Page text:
UPDATE 4/29/13 @ 10:55 p.m.
CHARLESTON, W.Va. (WSAZ) -- A Charleston pill dealer faces up to 20 years in prison after pleading guilty Monday in federal court to distribution of oxycodone, according to a news release from U.S. Attorney Booth Goodwin.
On Oct. 3, 2012, law enforcement officers with the Kanawha County Sheriff’s Department executed a search warrant at the Charleston residence belonging to Eric Simmons, 27.
During the search of Simmons’ residence, police seized approximately $35,410 in cash, two rifles, two handguns and 872 30-milligram oxycodone pills.
Simmons had previously sold 10 30-milligram oxycodone pills to a confidential informant working with the Kanawha County Sheriff’s Department in exchange for $300. The illegal pill transaction occurred at the parking lot of the Ivy Motel, located along MacCorkle Avenue in Charleston.
Simmons regularly sold prescription painkillers in and around Charleston for $30 to $35 per pill.
The cash seized from the defendant’s residence was proceeds collected from illegal prescription pill transactions.
The Kanawha County Sheriff’s Department says it’s all part of a long investigation into the pill pipeline: pills coming into West Virginia from Detroit, Florida and Columbus.
It’s a growing problem that’s frustrating for police to deal with but are working around the clock to help put a plug in it.
"Big money. Big money. It's a very lucrative business," said Cpl. F.E. Flowers, Kanawha County Sheriff’s Department.
And a big problem in the mountain state. $36,000 in cash, 900 oxycodone pills and guns confiscated in Kanawha City. Now Eric Simmons is behind bars.
"It wasn't totally surprising but it does catch you off guard when you see that amount of money just laying around," said Flowers.
Sheriff’s deputies believe Simmons was getting his pills from out of state and then selling them in West Virginia. Part of the long running drug pipeline that starts with pill mills in Florida and Georgia and runs into the mountain state. But the most notorious source for supplies, Detroit, and that’s where deputies believe Simmons was scoring.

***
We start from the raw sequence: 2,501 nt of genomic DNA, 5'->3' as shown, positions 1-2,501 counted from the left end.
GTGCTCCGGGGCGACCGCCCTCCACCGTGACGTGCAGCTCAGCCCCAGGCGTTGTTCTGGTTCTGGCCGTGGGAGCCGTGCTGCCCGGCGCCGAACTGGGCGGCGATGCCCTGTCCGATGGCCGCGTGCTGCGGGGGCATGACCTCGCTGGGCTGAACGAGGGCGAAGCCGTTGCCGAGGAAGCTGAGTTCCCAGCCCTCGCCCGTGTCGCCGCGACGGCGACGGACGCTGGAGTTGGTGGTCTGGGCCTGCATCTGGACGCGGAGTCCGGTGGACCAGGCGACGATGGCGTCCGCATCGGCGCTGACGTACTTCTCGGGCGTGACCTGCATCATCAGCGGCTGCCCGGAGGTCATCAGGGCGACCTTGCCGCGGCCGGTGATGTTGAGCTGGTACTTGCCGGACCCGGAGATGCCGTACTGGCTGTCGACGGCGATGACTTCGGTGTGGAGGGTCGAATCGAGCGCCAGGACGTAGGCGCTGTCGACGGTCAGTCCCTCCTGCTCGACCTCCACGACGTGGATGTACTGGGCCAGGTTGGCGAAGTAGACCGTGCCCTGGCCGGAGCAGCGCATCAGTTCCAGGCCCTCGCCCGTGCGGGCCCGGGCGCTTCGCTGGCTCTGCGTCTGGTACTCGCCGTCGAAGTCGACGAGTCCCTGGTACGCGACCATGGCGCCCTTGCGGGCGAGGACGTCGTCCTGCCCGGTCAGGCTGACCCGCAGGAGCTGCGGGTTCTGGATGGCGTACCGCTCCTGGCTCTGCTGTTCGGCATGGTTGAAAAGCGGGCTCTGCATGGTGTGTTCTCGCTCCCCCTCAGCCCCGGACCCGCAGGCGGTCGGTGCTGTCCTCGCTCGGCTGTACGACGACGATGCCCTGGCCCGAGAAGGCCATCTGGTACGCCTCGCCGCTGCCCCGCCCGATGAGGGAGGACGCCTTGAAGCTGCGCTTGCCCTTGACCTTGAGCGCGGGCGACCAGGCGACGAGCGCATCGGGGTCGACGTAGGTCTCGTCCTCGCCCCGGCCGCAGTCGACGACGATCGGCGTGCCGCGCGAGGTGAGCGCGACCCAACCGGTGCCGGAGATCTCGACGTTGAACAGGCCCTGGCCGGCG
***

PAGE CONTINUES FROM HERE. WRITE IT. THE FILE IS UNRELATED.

"It's easier to get their hands on it in the south,” said Flowers. “You know you got pill mills which they just constantly write out scripts. Detroit, they're getting their pills wherever they're getting them from, you know Canada or wherever and then they can bring them down here and sell them for more then they can get up there."
Selling pills and increasing crime in the valley. The problem, though, is putting an end to it.
"When we figure out the way they're doing it, then they're changing their mode of operation and then we have to learn that manner in the way they're doing it,” said Flowers. “So it's just a cat and mouse game."
A game deputies hope to win, now one step closer after this most recent bust.
Simmons is behind bars. His bond is set at $100,000.
Deputies arrested Eric Simmons. They say Simmons had 900 30mg pills when he was arrested. Deputies also seized just over $35,000 in cash, some marijuana, a shotgun, a rifle and two pistols. They also took Simmons' computer.
Deputies say the pills have an estimated street value of $35,000.
Deputies say the arrest is part of an on-going investigation into pill trafficking from Detroit to Kanawha County and West Virginia.
Simmons will be video arraigned Thursday morning.
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